Table 1

Comparison of major cardiovascular risk factors between included and excluded subjects *

Baseline variables

Included (n = 413)

Non-included (n = 160)

p

BMI (kg/m2)

28.5 ± 0.3b

26.2 ± 0.4

<0.0001

Rsag2Tr

0.67 ± 0.003

0.65 ± 0.004

0.002

LDL cholesterol (mmol/L)

3.53 ± 0.05

3.30 ± 0.07

0.009

HDL cholesterol (mmol/L)

1.44 ± 0.01

1.55 ± 0.02

0.0001

SBP (mmHg)

130 ± 0.7

124 ± 1.1

<0.0001

DBP (mmHg)

91. ± 0.5

88 ± 0.7

0.0004

* Values are least square mean ± standard error. The parameter estimates were obtained from general linear modeling procedure with adjustment for sex, age, and smoking status (current, former, and never). BMI, body mass index. RSag2Tr, ratio of sagittal to transverse abdominal diameter. Trig, triglycerides. LDL-C, low-density lipoprotein cholesterol. HDL-C, high-density lipoprotein cholesterol. SBP, systolic blood pressure. DBP, diastolic blood pressure.

Table 2

Baseline characteristics of the study subjects (N = 413)

Variables

Men (n = 231)

Women (n = 182)

p for differencea

 

No. (%) of subjects

  

Ethnicity

  

.12

   Hispanic

65 (38.1)

48 (26.4)

 

   Non-Hispanic white

135 (58.5)

99 (54.4)

 

   Black

11 (4.8)

15 (8.2)

 

   Asian

10 (4.3)

18 (9.9)

 

   Other

10 (4.3)

2 (1.1)

 

Smoking status

  

.005

   Current smokers

76 (32.9)

39 (21.4)

 

   Former smokers

67 (29.0)

50 (27.4)

 

   Never smokers

88 (38.1)

93 (51.2)

 
 

Mean ± SD

  

Age (yr)

49.3 ± 4.5

51.9 ± 4.5

<.0001

Body height (m)

1.76 ± .07

1.61 ± .07

<.0001

Body mass index (kg/m2)

29.0 ± 4.9

28.0 ± 6.3

.002

Mean IMTb(μm)

708.8 ± 96.3

682.1 ± 88.0

<.0001

Echogenic layer

364.4 ± 98.1

331.0 ± 67.8

<0.0001

Echogenic layer (% IMT)

44.5 ± 7.4

42.6 ± 7.1

0.0093

Echolucent layer

362.9 ± 83.9

367.9 ± 91.5

0.78

Echolucent layer (% IMT)

50.0 ± 9.3

52.3 ± 9.4

0.01

a p values for categorical variables were based on x2 analysis; p values for continuous variables were based on ANOVA.

b IMT, carotid artery intima-media thickness

Current smoking association with overall IMT and IMT components (i.e., current vs. never smokers)

Among women, current smokers exhibited thicker echogenic (p = 0.001) but thinner echolucent layers compared to never smokers (p = 0.03). Because of these two opposite effects, there was no association between current smoking and overall IMT in women (p = 0.54). The overall effect of current smoking on progression of IMT was not significant among women (p = 0.38). Among men, current smokers had a thicker echogenic layer (p = 0.01) and thicker overall IMT (p < 0.001) compared to never smokers. Contrary to women, there were no significant effects of current smoking on the echolucent layer in men. There were no significant associations between current smoking and progression of IMT, and echogenic and echolucent layer thickness among men (Table 3).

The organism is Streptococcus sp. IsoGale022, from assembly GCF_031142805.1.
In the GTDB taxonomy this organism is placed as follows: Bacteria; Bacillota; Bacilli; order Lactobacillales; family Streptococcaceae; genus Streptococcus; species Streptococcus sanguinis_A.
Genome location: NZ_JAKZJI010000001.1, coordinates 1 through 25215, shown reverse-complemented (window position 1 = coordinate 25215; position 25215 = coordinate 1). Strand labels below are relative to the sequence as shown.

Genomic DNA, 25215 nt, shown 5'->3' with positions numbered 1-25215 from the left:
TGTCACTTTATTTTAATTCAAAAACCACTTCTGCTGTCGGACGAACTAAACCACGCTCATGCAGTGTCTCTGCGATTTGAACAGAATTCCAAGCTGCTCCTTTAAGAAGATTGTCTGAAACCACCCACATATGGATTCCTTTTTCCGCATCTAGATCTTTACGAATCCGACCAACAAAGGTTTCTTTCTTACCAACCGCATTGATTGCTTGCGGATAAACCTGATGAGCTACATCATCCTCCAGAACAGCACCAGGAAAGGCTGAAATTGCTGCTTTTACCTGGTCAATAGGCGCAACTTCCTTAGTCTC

Smoking cessation relations (i.e., former vs. current smokers)

After controlling for age, body height, ethnicity, and cigarette pack-years, significantly smaller echogenic-layer thickness (p = 0.01) was evident for former female smokers in comparison with current female smokers. There was no significant association between overall IMT and smoking cessation in women. In men, former smokers manifested a thinner overall IMT (p = 0.01) compared with current smokers (Table 4).
Table 3

Association of current smoking with baseline and progression of overall IMT and IMT components to never smokers*

 

Baseline

Progression

 

Current smoker

Never smoker

Difference

p value

Current smoker

Never smoker

Difference

P value

Women (N = 132)

        

Intima-medial thickness(μm)

679.7 ± 14.5

668.3 ± 10.6

11.3 ± 18.4

0.54

13.6 ± 3.1

10.3 ± 2.0

3.2 ± 3.7

0.38

Echogenic layer (μm)

375.0 ± 14.1

315.1 ± 10.3

59.9 ± 17.8

0.001

-4.7 ± 4.4

7.7 ± 3.0

-12.4 ± 5.3

0.02

Echolucent layer (μm)

316.0 ± 16.6

360.9 ± 12.1

-44.8 ± 20.9

0.03

0.6 ± 3.3

11.2 ± 5.2

-10.6 ± 6.1

0.09

Men (N = 164)

        

Intima-medial thickness(μm)

743.8 ± 11.1

680.0 ± 10.3

63.8 ± 15.9

<.0001

15.1 ± 2.3

11.1 ± 2.0

4.0 ± 3.2

0.22

Echogenic layer (μm)

389.3 ± 13.2

340.9 ± 12.8

48.4 ± 19.4

0.01

6.5 ± 4.0

8.3 ± 3.8

-1.8 ± 5.8

0.76

Echolucent layer (μm)

360.3 ± 11.2

346.2 ± 11.0

14.1 ± 16.6

0.40

8.3 ± 4.4

-0.2 ± 4.1

8.5 ± 6.3

0.18

*Data are presented as least-square mean ± standard error. The parameter estimates were obtained from individual growth models, adjusted for age, body height, and race/ethnicity.

Table 4

Association of current smoking with baseline and progression of overall IMT and IMT components compared to former smokers*

 

Baseline

Progression

 

Current smoker

Former Smoker

Difference

p value

Current smoker

Former smoker

Difference

P value

Women (N = 89)

        

Intima-medial thickness(μm)

685.8 ± 38.4

687.2 ± 29.0

-1.4 ± 24.3

0.95

6.8 ± 8.9

4.9 ± 7.1

1.9 ± 5.4

0.72

Echogenic layer (μm)

360.3 ± 34.6

301.6 ± 26.0

58.6 ± 22.2

0.01

1.6 ± 13.3

20.1 ± 10.3

-18.5 ± 8.4

0.03

Echolucent layer (μm)

341.6 ± 38.9

391.6 ± 29.2

-50.1 ± 24.9

0.048

-6.1 ± 12.2

-18.4 ± 9.4

12.3 ± 7.8

0.12

Men (N = 143)

        

Intima-medial thickness(μm)

764.4 ± 33.3

718.2 ± 26.1

46.2 ± 18.6

0.01

10.0 ± 7.1

9.2 ± 5.6

0.8 ± 4.1

0.84

Echogenic layer (μm)

356.7 ± 37.3

314.4 ± 29.9

42.3 ± 21.1

0.047

16.9 ± 9.1

16.8 ± 7.5

0.1 ± 5.4

0.98

Echolucent layer (μm)